As historian for the class of 1917, Wilbur Beck wrote, “we are more than eager to put to the test the knowledge gained during this time, furthering its interest toward a greater future…” The electrical engineering major’s first test of his knowledge was as an Army lieutenant in France, one of nearly two thousand Lehigh men who served their country during the war. Their names are engraved on plaques in the Alumni Memorial Building. Beck came to Lehigh from Mahonoy City, Pa., and was a member of Theta Delta Chi fraternity during his undergraduate years. After his military service, he worked for several steel and coal companies and for the Pennsylvania Public Service Commission.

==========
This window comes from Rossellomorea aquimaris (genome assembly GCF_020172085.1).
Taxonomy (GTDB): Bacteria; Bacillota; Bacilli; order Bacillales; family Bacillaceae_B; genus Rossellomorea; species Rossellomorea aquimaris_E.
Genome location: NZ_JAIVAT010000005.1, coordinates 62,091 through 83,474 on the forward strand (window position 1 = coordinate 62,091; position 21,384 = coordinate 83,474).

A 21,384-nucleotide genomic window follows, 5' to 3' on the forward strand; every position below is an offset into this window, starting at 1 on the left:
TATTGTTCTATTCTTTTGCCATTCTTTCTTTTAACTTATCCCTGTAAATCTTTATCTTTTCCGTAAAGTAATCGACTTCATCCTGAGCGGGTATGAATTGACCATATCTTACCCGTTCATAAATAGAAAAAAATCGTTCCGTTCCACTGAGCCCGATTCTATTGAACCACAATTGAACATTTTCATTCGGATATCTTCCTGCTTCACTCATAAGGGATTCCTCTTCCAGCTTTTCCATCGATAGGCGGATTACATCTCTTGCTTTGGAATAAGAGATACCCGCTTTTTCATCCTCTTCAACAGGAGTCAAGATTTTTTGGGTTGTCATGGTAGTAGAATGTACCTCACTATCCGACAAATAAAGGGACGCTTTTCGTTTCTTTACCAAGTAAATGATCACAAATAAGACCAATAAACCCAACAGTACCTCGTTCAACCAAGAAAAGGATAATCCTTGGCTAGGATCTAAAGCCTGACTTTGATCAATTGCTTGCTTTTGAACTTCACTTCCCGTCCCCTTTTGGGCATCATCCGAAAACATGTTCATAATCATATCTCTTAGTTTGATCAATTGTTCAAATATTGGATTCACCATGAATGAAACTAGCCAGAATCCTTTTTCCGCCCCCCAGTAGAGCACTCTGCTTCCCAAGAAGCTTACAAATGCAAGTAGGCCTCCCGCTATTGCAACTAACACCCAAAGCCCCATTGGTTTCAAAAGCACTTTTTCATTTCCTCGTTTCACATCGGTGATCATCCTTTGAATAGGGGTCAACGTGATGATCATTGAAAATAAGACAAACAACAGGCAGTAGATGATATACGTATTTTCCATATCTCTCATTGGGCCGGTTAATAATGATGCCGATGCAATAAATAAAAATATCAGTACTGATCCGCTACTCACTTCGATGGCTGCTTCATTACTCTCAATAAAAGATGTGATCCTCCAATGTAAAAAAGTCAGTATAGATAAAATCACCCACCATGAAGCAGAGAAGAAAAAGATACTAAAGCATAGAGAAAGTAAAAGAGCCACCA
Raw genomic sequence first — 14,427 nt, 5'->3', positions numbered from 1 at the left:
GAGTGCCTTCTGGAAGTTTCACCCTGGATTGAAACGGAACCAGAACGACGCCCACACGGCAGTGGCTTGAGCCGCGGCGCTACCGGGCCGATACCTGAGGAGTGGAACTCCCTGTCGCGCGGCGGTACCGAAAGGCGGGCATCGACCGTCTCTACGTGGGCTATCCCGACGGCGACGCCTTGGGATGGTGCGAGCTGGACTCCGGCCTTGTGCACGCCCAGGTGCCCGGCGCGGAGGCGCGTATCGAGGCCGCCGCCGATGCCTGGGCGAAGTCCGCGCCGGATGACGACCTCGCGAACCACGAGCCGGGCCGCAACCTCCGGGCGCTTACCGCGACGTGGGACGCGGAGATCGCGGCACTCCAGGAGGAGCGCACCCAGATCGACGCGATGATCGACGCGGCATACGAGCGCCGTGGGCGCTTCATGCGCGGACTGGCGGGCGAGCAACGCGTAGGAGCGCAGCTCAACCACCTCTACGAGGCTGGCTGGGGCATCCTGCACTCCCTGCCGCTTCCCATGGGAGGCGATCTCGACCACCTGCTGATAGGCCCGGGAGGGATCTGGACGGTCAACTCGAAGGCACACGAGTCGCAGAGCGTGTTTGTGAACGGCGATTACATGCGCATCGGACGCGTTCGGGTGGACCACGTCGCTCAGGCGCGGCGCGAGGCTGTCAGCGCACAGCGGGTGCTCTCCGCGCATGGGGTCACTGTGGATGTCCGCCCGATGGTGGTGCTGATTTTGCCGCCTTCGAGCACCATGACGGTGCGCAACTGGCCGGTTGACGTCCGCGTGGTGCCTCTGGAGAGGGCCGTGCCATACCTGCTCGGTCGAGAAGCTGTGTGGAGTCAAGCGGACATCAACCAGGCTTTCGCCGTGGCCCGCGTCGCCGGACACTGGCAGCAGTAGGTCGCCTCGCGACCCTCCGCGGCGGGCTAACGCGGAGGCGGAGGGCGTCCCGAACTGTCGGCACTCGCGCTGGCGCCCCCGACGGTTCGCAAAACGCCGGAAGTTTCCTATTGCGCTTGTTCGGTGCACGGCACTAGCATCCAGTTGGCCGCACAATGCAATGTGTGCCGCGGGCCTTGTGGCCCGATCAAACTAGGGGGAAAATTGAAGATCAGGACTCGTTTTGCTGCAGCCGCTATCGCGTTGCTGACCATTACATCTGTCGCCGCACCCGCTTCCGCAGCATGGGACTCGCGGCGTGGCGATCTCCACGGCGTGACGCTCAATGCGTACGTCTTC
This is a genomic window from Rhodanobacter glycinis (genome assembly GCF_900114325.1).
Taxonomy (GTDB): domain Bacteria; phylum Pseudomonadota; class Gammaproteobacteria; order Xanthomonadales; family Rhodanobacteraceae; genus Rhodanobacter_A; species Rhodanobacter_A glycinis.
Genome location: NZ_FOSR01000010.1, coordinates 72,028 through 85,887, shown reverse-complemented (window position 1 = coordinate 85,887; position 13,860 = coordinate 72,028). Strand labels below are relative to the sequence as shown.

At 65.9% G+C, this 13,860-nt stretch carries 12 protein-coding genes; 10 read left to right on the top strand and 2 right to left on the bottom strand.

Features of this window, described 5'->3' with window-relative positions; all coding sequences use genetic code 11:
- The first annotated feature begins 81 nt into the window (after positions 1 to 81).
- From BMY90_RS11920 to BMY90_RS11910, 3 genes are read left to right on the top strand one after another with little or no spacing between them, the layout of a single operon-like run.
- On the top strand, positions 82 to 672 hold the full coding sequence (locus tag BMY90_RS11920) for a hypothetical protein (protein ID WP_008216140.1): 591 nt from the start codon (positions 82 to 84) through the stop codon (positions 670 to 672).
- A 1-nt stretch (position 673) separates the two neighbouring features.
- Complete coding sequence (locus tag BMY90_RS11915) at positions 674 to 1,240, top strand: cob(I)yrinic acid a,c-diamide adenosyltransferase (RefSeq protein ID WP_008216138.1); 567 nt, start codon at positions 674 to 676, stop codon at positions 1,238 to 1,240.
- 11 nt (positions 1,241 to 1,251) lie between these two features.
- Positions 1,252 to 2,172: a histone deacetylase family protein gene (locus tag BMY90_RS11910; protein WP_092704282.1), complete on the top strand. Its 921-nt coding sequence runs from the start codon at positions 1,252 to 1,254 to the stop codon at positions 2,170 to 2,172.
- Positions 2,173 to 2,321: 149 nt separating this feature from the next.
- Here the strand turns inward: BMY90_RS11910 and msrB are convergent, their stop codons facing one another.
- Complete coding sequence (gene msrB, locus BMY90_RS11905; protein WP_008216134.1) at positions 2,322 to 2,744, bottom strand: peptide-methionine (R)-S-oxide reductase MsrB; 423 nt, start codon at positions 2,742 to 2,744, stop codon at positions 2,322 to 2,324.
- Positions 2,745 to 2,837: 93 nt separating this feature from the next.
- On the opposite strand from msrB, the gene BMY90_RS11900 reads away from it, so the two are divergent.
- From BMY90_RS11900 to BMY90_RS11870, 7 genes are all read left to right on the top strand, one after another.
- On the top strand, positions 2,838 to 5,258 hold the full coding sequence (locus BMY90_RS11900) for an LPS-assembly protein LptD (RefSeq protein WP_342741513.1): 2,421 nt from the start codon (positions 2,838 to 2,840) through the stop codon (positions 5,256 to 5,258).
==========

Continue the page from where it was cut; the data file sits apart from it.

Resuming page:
The writing ability Beck showed as class historian surfaced later in his career. He served three years as managing editor of Industrial Engineering, a McGraw-Hill publication. In 1935 he joined Bethlehem Steel Corporation’s publications department as a feature writer and later produced motion pictures for the company before his retirement in 1959. After his death in 1969, the majority of Beck’s estate came to Lehigh for an endowment fund in his memory. His wife remained active with Lehigh until her passing, when the university received the bulk of the Beck estate.